What Federal Employees Say: Results of the 2002 Federal Human Capital Survey

By Hyde, A. C. | The Public Manager, Summer 2003 | Go to article overview

What Federal Employees Say: Results of the 2002 Federal Human Capital Survey


Hyde, A. C., The Public Manager


Surprise! Most federal employees like their jobs, believe they do important work, feel a sense of accomplishment, and think they are held accountable for results. In one of the most ambitious employee surveys undertaken to date, the US Office of Personnel Management (OPM) has released the results of the Federal Human Capital Survey--with a 51 percent response rate from a sample of over 200,000 federal employees.

Findings are available in a three-volume set including a 50-page executive summary and two 300-page data compendiums: one showing most of the 100 questions broken down by demographics, the other (and perhaps the more provocative breakdown) shows the 100 questions by largest agencies. The latter will provide an opportunity to rank order agencies in all sorts of ways--best (and worst) agencies to work in, 10 agencies personnel are most anxious to leave, 10 agencies with highest motivated employees, etc. (Everything is available online at www.fhcs.gov.)

This is an important survey and OPM has done a solid job not only providing the data in such detail, but also in linking the results clearly to the human capital dimensions it touts in its scorecard. One might not agree with the use to which the data is being put, but OPM is upfront on how it plans to use the results to help agencies "get it" on human capital. Of course, that doesn't mean that there won't a lot of debate about what it all means, but this will be an important data baseline that will be used by human resource types for years to come.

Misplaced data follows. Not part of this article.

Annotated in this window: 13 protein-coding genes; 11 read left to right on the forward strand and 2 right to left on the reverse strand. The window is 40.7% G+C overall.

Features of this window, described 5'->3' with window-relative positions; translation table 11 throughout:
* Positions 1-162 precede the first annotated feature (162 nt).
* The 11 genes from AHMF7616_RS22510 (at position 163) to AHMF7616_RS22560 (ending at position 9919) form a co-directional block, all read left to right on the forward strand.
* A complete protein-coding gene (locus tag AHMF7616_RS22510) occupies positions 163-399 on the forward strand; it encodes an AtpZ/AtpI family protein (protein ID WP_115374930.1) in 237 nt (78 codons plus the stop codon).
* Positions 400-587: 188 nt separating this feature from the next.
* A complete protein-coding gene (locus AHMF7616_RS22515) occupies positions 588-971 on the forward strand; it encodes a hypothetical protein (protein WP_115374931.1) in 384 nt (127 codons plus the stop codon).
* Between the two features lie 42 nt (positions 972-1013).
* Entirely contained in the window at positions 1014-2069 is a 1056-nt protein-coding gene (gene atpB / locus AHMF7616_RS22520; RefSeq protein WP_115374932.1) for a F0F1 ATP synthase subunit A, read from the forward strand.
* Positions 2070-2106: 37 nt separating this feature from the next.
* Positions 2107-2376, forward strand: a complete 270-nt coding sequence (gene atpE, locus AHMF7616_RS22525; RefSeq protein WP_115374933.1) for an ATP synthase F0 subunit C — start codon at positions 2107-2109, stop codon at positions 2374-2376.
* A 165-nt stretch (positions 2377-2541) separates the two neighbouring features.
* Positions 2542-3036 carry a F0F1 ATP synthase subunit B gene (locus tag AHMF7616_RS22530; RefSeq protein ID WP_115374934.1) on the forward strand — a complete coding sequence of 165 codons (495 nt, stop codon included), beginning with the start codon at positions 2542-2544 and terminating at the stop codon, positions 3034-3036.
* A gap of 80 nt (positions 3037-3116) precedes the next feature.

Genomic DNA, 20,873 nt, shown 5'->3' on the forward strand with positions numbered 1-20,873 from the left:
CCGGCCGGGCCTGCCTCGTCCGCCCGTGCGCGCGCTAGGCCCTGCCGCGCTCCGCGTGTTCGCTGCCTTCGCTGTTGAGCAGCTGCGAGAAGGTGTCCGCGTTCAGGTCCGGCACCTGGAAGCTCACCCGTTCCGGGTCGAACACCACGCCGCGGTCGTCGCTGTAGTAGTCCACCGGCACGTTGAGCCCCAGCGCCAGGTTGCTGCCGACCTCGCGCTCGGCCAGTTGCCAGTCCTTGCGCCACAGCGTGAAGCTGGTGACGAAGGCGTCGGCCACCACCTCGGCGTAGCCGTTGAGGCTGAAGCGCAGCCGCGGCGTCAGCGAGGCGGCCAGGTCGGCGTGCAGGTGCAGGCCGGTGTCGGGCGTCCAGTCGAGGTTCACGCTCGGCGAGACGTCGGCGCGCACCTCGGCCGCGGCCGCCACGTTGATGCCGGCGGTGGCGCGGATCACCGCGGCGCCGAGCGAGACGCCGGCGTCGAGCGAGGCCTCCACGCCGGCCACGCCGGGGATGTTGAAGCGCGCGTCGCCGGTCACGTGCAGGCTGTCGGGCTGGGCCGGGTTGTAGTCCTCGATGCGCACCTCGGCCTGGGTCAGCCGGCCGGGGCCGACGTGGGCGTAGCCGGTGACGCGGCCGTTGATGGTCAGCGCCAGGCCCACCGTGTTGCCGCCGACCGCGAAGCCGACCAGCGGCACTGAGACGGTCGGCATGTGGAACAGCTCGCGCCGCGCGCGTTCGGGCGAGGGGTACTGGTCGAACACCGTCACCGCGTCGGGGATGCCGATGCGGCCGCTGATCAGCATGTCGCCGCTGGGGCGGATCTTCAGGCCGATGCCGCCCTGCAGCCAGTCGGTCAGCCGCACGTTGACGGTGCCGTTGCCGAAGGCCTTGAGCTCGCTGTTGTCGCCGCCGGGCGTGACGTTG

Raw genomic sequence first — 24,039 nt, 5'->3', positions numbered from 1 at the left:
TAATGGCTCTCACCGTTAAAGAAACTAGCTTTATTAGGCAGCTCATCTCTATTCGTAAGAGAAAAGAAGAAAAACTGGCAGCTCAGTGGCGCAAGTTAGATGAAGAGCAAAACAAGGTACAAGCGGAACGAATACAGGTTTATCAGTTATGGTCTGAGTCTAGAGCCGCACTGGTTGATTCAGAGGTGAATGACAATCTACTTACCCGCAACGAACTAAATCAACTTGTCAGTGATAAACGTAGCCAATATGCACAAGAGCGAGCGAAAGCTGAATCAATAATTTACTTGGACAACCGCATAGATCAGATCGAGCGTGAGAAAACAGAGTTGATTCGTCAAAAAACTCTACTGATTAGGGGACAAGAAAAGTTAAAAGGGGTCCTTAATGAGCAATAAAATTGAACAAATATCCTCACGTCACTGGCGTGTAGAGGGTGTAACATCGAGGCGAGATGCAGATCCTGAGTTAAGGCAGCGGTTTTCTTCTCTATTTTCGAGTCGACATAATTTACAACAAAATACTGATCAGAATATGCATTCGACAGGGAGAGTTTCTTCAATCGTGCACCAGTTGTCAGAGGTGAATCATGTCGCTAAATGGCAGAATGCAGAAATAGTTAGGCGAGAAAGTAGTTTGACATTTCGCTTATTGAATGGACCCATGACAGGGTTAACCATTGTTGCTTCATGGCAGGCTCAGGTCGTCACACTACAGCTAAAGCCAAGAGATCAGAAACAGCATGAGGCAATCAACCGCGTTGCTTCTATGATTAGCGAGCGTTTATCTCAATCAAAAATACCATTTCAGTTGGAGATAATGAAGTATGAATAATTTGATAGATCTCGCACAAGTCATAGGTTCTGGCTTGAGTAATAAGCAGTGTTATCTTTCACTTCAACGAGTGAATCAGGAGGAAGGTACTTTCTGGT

Who Wants to Leave?

The big red flag waived by OPM involves the looming human capital crisis. Here, OPM reports that 34.6 percent of federal employees indicate they are "considering" leaving their organization. A follow-on question on retirement shows 4 percent "planning" on retiring within one year, 12 percent between one and three years, and 13.8 percent between three to five years. If these numbers actually held up, that would hardly amount to a mass exodus, but it's also not trivial.

Even more intriguing, the survey analyzes job and organizational satisfaction questions as they relate to who wants to leave and who wants to stay. Not surprisingly, overall job satisfaction correlated very highly with considering leaving the organization. As OPM concluded: "Individual agency results indicate that the agencies with more negative responses overall tend to have the largest numbers of employees considering leaving. …

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